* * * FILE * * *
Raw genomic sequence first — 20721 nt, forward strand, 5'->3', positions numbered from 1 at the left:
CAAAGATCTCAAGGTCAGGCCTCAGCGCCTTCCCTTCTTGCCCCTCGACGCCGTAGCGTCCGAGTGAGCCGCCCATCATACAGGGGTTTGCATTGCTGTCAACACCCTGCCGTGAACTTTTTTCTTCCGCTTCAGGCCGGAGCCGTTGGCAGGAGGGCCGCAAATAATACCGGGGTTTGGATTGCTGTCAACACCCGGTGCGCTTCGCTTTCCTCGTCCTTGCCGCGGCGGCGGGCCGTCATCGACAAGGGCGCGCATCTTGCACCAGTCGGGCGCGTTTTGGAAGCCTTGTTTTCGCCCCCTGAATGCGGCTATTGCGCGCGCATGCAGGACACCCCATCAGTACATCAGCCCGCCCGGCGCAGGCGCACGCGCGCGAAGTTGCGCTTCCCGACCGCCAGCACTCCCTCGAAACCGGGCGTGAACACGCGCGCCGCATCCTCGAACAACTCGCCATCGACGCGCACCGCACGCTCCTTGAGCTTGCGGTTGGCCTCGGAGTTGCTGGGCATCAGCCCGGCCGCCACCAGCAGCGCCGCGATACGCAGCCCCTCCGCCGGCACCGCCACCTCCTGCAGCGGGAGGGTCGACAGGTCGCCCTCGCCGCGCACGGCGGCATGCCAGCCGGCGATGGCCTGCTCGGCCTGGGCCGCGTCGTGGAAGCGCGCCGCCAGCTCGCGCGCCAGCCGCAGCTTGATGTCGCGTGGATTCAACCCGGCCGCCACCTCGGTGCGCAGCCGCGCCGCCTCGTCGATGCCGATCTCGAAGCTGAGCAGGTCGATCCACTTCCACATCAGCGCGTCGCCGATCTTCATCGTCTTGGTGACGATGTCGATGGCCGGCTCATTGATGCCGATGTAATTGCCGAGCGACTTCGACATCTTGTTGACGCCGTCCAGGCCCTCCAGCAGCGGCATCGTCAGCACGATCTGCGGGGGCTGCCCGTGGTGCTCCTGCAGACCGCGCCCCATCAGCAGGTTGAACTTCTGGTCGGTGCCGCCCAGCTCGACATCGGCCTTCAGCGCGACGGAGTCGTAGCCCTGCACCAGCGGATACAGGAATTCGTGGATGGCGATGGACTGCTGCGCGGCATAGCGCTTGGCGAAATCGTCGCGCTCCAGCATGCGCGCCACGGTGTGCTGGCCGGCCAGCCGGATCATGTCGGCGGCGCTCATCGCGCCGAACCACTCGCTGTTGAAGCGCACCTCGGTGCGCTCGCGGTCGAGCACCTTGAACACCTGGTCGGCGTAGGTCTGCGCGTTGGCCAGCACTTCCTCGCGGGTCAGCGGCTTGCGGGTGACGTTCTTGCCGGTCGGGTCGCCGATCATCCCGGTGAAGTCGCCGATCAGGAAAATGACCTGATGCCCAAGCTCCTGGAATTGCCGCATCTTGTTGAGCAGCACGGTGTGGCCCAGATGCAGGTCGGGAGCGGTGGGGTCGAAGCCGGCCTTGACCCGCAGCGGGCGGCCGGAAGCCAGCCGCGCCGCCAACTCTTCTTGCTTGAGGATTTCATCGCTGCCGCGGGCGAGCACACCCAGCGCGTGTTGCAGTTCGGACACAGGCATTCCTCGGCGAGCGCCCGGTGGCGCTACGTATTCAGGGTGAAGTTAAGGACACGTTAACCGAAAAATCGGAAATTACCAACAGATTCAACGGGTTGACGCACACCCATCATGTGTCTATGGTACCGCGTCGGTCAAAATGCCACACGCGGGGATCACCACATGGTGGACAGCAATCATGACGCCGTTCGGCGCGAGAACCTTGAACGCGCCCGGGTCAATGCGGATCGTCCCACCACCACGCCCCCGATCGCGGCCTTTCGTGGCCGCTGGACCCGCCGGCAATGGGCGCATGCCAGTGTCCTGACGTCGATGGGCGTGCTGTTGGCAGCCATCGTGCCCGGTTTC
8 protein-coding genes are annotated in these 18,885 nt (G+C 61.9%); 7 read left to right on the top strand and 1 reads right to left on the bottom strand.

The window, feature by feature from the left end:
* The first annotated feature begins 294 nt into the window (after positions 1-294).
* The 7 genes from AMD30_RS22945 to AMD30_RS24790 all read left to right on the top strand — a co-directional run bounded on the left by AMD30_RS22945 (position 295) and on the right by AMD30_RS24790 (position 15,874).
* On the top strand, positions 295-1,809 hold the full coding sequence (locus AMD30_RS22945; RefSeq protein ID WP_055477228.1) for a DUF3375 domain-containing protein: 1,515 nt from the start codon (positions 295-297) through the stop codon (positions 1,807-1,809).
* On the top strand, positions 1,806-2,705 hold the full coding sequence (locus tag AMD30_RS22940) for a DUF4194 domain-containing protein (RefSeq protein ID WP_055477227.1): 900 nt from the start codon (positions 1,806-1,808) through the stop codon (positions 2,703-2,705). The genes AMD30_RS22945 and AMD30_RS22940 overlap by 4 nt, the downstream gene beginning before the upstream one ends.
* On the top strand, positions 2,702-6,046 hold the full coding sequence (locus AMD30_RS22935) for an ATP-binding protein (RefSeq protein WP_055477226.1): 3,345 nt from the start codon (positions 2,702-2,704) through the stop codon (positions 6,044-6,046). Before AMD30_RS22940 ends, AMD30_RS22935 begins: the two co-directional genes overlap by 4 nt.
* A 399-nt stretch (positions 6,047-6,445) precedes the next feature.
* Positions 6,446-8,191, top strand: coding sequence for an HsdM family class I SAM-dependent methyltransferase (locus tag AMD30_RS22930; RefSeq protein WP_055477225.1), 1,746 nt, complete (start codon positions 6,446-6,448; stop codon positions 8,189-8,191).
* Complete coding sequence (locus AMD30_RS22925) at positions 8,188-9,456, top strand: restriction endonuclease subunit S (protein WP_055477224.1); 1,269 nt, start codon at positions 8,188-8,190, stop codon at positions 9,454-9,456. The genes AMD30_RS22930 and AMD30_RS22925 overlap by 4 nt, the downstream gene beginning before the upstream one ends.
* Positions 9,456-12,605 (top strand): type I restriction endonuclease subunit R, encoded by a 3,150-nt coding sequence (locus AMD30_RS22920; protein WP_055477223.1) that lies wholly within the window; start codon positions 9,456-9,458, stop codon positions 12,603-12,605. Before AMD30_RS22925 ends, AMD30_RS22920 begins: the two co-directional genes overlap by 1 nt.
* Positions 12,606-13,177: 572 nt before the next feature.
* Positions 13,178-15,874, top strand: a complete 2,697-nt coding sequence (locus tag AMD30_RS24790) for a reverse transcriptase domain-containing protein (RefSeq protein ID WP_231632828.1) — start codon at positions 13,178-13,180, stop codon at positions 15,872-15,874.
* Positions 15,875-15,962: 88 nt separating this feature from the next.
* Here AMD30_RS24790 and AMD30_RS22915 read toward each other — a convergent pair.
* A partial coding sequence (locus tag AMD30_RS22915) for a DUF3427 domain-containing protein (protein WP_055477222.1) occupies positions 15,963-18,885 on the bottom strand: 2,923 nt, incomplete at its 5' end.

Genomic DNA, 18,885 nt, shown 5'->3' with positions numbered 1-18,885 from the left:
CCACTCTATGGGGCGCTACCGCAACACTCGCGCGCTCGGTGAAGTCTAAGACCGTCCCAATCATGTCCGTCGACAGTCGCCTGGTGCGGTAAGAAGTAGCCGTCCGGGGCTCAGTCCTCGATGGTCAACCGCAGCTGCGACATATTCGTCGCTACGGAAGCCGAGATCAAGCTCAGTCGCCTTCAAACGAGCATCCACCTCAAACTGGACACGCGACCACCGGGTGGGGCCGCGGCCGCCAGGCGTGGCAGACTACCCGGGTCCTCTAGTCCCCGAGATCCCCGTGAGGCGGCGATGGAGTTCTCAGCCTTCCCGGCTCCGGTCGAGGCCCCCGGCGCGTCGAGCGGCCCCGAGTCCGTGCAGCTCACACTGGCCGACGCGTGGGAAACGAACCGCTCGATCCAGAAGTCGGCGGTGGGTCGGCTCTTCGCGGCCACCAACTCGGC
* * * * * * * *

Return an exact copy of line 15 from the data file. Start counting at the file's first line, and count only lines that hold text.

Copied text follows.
* Positions 13,178-15,874, top strand: a complete 2,697-nt coding sequence (locus tag AMD30_RS24790) for a reverse transcriptase domain-containing protein (RefSeq protein ID WP_231632828.1) — start codon at positions 13,178-13,180, stop codon at positions 15,872-15,874.